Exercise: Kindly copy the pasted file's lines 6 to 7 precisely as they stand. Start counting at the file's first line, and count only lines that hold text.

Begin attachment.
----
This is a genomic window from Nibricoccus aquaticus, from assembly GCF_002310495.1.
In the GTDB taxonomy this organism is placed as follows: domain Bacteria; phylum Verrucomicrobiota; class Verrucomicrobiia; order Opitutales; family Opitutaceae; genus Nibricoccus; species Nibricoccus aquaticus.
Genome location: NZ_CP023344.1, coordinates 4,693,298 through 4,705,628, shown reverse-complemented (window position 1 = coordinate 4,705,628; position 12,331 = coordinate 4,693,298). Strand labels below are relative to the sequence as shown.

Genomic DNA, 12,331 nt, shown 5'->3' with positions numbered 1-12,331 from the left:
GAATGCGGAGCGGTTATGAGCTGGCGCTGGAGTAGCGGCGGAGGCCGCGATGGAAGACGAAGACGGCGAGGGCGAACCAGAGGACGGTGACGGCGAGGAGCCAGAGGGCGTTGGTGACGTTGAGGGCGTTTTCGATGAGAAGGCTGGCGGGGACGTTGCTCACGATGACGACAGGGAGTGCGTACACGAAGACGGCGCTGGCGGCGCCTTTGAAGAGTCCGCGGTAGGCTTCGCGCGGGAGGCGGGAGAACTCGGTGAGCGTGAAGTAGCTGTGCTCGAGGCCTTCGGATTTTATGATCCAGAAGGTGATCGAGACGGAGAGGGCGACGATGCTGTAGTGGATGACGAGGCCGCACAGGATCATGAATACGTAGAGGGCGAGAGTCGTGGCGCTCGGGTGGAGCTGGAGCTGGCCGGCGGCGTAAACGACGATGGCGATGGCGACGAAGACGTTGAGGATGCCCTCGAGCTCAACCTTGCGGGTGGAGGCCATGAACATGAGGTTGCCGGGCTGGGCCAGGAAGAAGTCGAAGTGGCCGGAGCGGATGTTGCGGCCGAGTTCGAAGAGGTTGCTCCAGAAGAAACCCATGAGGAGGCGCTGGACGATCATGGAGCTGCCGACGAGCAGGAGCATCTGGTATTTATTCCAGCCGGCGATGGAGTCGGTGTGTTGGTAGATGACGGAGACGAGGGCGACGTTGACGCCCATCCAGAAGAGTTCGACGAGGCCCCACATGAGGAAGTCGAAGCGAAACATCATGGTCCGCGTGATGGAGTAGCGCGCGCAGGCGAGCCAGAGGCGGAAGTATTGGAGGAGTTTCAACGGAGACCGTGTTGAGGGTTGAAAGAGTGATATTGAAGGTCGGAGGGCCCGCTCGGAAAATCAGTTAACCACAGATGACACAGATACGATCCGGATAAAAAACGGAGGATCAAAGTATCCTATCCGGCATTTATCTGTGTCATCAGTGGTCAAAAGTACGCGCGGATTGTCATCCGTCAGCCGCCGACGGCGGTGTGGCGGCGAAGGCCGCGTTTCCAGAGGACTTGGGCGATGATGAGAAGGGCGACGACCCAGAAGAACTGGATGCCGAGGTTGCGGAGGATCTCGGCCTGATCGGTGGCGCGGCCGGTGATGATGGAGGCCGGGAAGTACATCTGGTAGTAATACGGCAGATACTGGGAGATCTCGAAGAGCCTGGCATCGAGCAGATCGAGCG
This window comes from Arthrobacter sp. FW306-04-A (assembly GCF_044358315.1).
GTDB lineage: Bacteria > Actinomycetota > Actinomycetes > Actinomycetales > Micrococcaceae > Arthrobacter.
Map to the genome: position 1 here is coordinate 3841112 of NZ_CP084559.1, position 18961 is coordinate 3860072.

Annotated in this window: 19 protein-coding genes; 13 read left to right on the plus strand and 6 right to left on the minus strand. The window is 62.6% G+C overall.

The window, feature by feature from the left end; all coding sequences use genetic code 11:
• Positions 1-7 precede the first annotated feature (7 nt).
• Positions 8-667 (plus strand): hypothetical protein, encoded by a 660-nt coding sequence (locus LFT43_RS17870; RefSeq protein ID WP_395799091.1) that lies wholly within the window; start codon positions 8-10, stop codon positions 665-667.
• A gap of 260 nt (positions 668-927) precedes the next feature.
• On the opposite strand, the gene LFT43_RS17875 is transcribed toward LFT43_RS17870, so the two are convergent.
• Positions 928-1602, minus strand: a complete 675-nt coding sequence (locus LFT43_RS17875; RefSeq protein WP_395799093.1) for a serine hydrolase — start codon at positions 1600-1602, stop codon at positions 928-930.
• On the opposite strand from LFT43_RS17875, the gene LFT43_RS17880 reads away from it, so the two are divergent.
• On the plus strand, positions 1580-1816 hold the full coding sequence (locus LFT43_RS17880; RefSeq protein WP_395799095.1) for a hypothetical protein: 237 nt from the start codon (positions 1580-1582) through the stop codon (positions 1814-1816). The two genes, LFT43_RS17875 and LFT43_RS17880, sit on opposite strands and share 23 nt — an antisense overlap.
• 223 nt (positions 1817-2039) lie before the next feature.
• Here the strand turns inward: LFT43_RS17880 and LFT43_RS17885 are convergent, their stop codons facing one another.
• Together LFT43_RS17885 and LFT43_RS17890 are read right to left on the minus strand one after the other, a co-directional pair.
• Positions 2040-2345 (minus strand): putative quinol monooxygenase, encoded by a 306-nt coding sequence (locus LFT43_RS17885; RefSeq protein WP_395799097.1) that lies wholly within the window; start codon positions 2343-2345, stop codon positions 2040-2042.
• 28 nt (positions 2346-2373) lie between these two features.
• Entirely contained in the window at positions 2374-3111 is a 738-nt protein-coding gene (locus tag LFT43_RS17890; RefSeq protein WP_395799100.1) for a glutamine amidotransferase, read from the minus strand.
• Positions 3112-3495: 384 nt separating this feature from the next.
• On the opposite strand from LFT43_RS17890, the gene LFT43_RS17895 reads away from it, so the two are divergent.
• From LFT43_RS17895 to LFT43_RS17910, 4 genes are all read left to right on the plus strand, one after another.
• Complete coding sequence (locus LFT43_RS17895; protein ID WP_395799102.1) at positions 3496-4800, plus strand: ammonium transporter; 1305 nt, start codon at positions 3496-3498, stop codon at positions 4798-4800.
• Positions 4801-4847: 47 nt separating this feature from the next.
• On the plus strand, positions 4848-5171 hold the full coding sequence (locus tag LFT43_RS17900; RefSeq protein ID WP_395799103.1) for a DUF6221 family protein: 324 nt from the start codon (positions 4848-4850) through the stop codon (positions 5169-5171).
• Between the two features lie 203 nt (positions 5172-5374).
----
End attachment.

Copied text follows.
This window comes from Arthrobacter sp. FW306-04-A (assembly GCF_044358315.1).
GTDB lineage: Bacteria > Actinomycetota > Actinomycetes > Actinomycetales > Micrococcaceae > Arthrobacter.